"personal belief triumphs in their decision to go ahead with a moral green-light"
As I said before, there is no individual in the sense that you're using it. There is no "personal" belief to begin with, because it has been too influenced by society already for it to be considered belonging to that singular person, and that person is usually still reliant upon what society wants from them. People don't think, "Everything I think is justified, just because it's me that's thinking it." They analyze their decisions and think about what they're doing. When they don't, it's called a reckless decision, and people can regret their decisions.

Your second contention is really vague. Everyone acts on a set of beliefs instilled upon them. And your third contention should be part of your framework.

"Society"s acceptance, objections, and personal justifications are not necessary for the life of an individual."
On the contrary, people strive for society's acceptance. They may be happy that they are not one of the fake popular kids in high school or at work, but would love to be adored by society. Also, societal acceptance in certain ways may be ignored, but for the most part it is almost always followed. For example, one may not care about being popular, but still does things that help them become associated with society, such as watching a famous tv show, or posting something on a website that people in society will hopefully praise. People whose actions completely ignore society are either aware of that fact or are completely isolated from society, which is too small an amount of people for us to take them into consideration.

"No matter what people think, the world keeps a-turning"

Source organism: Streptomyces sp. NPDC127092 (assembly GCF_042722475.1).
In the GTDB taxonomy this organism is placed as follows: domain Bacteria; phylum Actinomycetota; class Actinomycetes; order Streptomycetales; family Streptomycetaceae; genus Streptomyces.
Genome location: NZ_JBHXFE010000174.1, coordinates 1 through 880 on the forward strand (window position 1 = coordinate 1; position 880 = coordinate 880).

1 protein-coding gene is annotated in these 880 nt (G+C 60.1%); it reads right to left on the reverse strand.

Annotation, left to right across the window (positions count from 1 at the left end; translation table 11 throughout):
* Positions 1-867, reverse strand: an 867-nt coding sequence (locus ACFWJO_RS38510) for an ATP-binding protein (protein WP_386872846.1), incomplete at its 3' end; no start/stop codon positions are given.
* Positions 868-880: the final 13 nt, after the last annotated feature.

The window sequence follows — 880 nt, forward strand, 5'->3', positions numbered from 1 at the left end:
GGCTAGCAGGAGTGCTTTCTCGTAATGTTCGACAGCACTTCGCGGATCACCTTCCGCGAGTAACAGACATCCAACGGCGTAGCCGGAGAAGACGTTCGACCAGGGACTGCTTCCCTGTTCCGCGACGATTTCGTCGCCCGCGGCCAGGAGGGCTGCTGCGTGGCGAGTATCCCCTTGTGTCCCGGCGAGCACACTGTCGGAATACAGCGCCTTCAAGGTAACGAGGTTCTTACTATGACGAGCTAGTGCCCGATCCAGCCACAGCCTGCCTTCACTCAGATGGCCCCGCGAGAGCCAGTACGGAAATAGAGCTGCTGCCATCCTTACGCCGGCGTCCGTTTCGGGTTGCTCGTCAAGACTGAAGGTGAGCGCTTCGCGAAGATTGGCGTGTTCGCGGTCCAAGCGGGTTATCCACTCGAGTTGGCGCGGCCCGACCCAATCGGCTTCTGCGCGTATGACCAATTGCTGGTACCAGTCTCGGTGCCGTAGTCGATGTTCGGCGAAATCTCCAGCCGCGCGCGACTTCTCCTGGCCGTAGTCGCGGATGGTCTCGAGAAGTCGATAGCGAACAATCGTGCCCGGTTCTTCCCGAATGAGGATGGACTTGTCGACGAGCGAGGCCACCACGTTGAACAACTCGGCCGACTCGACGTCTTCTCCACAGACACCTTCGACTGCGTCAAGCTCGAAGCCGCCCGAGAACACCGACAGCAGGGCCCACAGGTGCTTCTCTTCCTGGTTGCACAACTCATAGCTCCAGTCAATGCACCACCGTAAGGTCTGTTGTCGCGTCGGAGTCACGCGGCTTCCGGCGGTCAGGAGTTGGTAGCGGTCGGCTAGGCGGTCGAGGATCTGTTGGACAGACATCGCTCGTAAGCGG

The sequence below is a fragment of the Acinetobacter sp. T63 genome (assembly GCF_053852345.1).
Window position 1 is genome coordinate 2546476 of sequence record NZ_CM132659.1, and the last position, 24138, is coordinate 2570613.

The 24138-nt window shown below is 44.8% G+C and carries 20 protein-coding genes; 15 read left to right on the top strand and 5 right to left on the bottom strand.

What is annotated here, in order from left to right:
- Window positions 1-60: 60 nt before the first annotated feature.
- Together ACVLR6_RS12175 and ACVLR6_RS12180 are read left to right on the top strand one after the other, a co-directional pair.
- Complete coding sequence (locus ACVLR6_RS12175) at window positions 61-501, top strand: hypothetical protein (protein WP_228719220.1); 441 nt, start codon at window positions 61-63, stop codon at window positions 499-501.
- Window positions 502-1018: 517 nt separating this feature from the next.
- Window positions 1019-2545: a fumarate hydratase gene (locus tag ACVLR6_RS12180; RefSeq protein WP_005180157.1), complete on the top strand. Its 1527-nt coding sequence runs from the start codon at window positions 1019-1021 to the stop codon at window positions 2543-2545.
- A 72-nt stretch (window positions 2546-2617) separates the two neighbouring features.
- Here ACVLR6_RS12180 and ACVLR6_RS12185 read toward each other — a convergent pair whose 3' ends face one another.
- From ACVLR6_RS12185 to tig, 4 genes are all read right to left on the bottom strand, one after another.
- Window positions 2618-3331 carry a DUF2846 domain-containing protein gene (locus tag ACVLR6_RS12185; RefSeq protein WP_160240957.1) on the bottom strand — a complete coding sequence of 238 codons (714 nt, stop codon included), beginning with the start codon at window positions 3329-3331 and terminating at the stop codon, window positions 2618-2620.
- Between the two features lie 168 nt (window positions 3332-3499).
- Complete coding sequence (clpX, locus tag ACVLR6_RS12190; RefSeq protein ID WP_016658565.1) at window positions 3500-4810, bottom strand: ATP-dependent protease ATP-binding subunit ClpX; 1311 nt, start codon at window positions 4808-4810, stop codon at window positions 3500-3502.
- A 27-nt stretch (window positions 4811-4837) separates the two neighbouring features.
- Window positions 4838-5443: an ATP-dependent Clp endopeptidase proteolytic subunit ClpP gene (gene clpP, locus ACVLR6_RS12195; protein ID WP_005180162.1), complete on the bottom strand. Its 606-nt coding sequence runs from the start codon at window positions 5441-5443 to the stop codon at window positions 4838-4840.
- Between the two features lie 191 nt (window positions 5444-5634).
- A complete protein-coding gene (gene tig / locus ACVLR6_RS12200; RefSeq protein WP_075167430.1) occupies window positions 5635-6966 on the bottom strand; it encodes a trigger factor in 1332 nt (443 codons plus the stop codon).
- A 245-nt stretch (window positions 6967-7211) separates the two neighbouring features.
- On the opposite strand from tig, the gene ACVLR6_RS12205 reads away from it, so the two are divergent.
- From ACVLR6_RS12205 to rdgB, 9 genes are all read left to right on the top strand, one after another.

Well, no matter whether or not there are people, the world keeps a-turning.
Debate Round No. 1


My case is much more diversified than my opponent addresses, and though this is only the first round, this observation cannot be ignored.
Rather than arguing each contention that I have set out to prove justification is present in the mind of each individual, my opponent has turned this into a debate about, basically, framework disputes.This is but a small part of my case, and no whole.
However, I will respond to his off-balance points.

Maslow"s hierarchy. Yes, I do know about it, and it goes something like, "the first need we must fulfill is of the basic three: food, shelter, and water. After that, we fulfill our need for love, then when that is finished, societal acceptance, then self-actualization." This hierarchy states that you need everything on the previous level in order to achieve the higher levels.R32;There is a reason I haven"t included this in my original framework, however, and why my opponent based his entire response on it. Not only does it weigh toward Con specifically, but it is also non-resolutional.R32;
This will be my most important response to my opponent, so he better not ignore this part of my speech as he did many others before.
R32;Within the resolution itself, there is the word "justification." It"s a cute little thing, that destroys the relevance of Maslow"s hierarchy, because it defines the debate about INHERENTLY being about self-actualized individuals. If I were on the second-tier of the hierarchy, needing only companionship then I would not be needing justification for anything, and I would not be the topic of a debate.R32;The resolution defines the subjects we are speaking about, and this is not left to the framework.R32;I would have thought my opponent would have realized this.

"JUSTIFICATION is relative to the INDIVIDUAL."R32;Justification: something only a self-actualized person requires because the decision/act they have committed was their"s alone. This rules out any societal opinions or influences, because otherwise they would not need any justification at all.
Individual: Not only can a self-actualized meaning be imposed here, but the word itself implies a person that is independent, but a Merriam-webster definition goes as far as saying, "a single human being as distinct from a group, class, or family; a distinctive or original person."

The framework battle stands as follows:R32;
Pro: definitions of relative and justification, only. Undisputed and therefore carried through the round.R32;
Con: self-actualization arguments which discredit Pro"s entire case, only. Disputed and countered by Pro as being non-resolutional and therefore not to be looked to for the remainder of the debate.